VA to Voudomato
VA – Unstable wines with volatile acidity are said to go VA VA VA Boom!
Valpol – A.K.A. Little Red Corvina. The simplest, fruitiest style of Valpolicella.
Valpolicella – A wine cellar in a valley where the police keep stocks of Amarone.
Varietal labelling – Voguish when New World wines came to dominate the market in the 80s and 90s, wherein the grape variety became a brand.
Kramer is on a double date with a vertically challenged friend and is in his usual state of barely suppressed paranoia. All the people around the table are being non-committal, the small talk is excruciating and Kramer is one Quixote short of a fully tilted windmill. A waiter comes up to take their drinks order.
KRAMER: I like Merlot. Is Merlot good for you?
Girl 1: I love Merlot
Girl 2: I adore Merlot
Other guy: Merlot is my absolute favourite
WAITER: Sorry, we have no Merlot.
Kramer involuntarily sweeps a wine glass off the table
Varnish – A smell one detects on wine that may have balsamic overtones – eg creosote or linseed oil or, more likely, the sweet vanillin seasoning of American new oak which acts as a layer of crème caramel atop much Rioja.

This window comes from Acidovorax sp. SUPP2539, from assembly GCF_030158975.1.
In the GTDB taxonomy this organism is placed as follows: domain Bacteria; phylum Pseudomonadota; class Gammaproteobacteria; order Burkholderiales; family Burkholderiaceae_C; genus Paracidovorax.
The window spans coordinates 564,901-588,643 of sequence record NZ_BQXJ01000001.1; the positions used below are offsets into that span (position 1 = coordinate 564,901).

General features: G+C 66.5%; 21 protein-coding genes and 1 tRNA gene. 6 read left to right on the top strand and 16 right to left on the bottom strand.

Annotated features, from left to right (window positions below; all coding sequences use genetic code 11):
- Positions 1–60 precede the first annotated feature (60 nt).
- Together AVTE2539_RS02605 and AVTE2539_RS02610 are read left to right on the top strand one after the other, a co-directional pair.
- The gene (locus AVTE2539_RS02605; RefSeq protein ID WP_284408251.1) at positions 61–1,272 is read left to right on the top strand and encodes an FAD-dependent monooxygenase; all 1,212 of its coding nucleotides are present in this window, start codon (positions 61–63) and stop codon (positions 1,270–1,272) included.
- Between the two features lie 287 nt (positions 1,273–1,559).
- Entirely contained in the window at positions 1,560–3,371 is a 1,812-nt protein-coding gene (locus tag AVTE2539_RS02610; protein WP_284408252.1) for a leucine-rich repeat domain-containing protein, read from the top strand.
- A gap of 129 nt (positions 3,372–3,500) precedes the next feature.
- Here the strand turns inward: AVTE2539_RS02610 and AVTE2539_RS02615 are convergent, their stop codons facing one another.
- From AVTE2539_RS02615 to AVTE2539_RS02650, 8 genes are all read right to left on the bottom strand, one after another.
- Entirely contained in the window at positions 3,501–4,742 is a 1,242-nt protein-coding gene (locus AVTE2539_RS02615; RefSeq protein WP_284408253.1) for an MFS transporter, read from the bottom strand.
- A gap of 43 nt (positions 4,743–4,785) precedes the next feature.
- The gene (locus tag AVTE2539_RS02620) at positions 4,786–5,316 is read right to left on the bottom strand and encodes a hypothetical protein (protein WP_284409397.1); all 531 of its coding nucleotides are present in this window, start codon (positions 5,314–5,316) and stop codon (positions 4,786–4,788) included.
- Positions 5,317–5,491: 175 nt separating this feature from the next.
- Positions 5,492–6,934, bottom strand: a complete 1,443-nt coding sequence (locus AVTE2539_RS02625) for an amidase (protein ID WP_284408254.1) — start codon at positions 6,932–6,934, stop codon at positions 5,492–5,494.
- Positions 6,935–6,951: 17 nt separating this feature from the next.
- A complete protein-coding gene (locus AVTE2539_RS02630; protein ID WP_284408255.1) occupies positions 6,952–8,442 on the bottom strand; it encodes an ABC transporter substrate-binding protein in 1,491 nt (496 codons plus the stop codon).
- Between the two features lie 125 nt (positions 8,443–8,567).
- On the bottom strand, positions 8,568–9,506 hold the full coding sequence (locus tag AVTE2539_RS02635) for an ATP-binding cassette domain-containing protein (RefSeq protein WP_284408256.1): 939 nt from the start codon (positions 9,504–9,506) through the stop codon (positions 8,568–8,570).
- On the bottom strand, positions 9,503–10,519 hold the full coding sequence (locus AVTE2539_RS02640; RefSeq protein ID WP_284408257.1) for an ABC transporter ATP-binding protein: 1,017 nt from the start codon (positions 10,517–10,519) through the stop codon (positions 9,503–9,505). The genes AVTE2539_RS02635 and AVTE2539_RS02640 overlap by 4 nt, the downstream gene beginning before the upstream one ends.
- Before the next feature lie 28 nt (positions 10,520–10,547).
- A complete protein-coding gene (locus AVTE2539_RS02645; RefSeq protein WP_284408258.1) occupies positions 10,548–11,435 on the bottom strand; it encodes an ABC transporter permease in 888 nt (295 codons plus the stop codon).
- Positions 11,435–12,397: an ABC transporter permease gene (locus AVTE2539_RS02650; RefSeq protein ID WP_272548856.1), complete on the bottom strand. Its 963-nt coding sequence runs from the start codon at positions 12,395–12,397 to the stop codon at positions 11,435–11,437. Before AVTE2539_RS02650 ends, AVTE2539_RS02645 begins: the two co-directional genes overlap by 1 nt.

VAT – A 20% tax on wine fermentation vessels.
Vegetal – at its worst a vegetal wine can be weedy and green with the flavour of one of those capsicums which has been in a pub display cabinet for aeons as a pseudo-garnish for the food they don’t sell. Some positive connotations: certain Burgundies develop intriguing secondary and tertiary aromas redolent of cabbage, or, if we are being fragrantly euphemistic, violets dying; gently on a midden-heap.
Ventoux – As Greta Garbo memorably said: “I ventoux to be alone.”
Veraison – Very berry
-Dejo – The one from Rueda
-Dehlo – The one from Madeira, m’dear
-Dicchio – The one from Marche
-Duzzo – The one from Friuli
-Jus – The one from grapes
-Mentino – The one from all over the Med
-Naccia – The one from Tuscany and Sardinia
-Natsch – The one from Alto-Aldige
Vespaiola – A Venetian sticky wine whose grapes are much loved, as the name suggests, by White Anglo-Saxon Protestants.
Veuve – A champagne that has lost its verve.
Vicarious – The sensation of being transported to a place merely by sniffing and drinking a wine.
Vieilles Vignes – Ranging from 30 to 500 years old. With age comes wisdom and low yields.